Bill Luby, who writes at the VIX and More blog and Expiring Monthly: The Options Traders Journal, is one of the most respected voices on all things related to the CBOE S&P 500 Volatility Index, also known as the VIX. We highly recommend anyone interested in the VIX and volatility-related derivates check out his blog, which has a variety of useful analysis and commentary.
Recently there has been a lot of coverage related to TVIX and other exchange-traded products linked to the VIX. Here at SLCG, VIX exchange-traded products are a continuing research effort, as these products are highly complex yet often sold to unsophisticated investors. Mr. Luby was interviewed by Bloomberg Structured Notes Briefs in the April 12 edition (ungated version not available for link) and had a lot to say about this issue:
I get a lot of basic questions about VXX or VIX options. Generally, someone buys something and the next day the VIX goes up 10 percent and VXX goes up 1 percent or they have VIX options and they’re unchanged. Then they’ll come to me and say, ‘How come I’m not making money if the VIX is up 10 percent?’ They have no idea that these products are based on VIX futures; they are not familiar with concepts like roll yield, term structure, contango, etc. A lot of people don’t realize you can’t trade the VIX directly.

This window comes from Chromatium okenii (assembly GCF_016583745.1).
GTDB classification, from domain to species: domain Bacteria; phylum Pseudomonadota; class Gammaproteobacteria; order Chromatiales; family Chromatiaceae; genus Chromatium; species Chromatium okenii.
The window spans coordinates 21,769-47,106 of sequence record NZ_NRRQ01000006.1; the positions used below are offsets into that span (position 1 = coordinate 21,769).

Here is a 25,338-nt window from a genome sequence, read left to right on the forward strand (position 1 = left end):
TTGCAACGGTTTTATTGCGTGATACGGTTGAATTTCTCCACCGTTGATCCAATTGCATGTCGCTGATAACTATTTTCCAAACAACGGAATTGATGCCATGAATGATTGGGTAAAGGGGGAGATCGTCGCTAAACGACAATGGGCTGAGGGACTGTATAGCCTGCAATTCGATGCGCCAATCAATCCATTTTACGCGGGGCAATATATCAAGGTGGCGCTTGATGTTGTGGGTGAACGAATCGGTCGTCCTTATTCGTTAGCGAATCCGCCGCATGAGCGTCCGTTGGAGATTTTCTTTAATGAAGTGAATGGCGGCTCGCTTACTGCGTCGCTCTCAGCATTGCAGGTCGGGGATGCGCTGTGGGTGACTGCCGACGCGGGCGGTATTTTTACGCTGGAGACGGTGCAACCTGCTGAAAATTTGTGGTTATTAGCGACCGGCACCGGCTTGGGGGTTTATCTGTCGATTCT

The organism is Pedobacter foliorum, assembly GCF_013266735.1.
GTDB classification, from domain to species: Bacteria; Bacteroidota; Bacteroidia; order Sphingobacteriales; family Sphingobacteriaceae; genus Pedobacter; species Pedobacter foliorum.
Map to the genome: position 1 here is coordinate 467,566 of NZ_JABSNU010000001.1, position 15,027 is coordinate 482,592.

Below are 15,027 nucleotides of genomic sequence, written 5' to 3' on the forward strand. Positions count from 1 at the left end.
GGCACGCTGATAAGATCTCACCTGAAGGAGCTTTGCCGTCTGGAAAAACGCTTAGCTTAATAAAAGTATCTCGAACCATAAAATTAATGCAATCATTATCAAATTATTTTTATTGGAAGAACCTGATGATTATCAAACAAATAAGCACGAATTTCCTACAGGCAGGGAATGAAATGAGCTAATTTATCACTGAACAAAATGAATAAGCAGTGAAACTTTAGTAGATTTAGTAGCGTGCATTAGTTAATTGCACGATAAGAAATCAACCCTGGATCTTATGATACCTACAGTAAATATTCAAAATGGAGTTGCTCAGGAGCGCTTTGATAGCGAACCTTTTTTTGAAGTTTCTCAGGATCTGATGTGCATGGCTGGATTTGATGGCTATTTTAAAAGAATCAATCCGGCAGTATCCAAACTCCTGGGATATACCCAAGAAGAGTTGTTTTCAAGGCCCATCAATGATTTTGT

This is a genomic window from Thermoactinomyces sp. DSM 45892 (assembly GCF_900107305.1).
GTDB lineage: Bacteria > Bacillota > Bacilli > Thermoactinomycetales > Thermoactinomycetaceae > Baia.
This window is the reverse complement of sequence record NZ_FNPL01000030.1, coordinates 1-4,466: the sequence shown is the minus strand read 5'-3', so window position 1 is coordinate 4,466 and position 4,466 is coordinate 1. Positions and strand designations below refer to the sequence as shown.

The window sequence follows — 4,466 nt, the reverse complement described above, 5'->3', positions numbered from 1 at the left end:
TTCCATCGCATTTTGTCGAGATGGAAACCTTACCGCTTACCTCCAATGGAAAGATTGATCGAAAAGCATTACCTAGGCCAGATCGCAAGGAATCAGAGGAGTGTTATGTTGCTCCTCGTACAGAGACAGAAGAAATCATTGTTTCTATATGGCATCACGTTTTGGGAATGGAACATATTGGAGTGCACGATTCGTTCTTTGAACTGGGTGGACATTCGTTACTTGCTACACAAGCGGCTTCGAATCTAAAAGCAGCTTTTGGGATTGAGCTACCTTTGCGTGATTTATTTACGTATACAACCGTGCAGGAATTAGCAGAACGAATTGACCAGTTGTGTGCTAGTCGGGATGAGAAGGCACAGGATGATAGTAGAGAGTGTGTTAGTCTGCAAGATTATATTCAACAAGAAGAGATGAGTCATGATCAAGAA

They obviously didn’t read the prospectus saying the ‘long-term value of your ETN will be zero.’ I even get hedge funds or people who discreetly don’t want me to know they’re hedge funds looking for background on VIX, ‘What does term structure mean?’
There is a level of basic ignorance starting with the retail investor, including advisers, less so now, but definitely in the past, including the hedge fund community as well.He also suggests that some suitability requirements may be in order:
The knowledge required to trade them effectively is comparable to the knowledge required to trade options or futures. I could see some sort of requirement being cleared for a minimum balance or experience. This TVIX thing has been a boon for investors’ education. It’s been an expensive education.As for his readers' trading positions?
I would guess most of the people who read my blog are short the VIX exchange-traded product in a big way.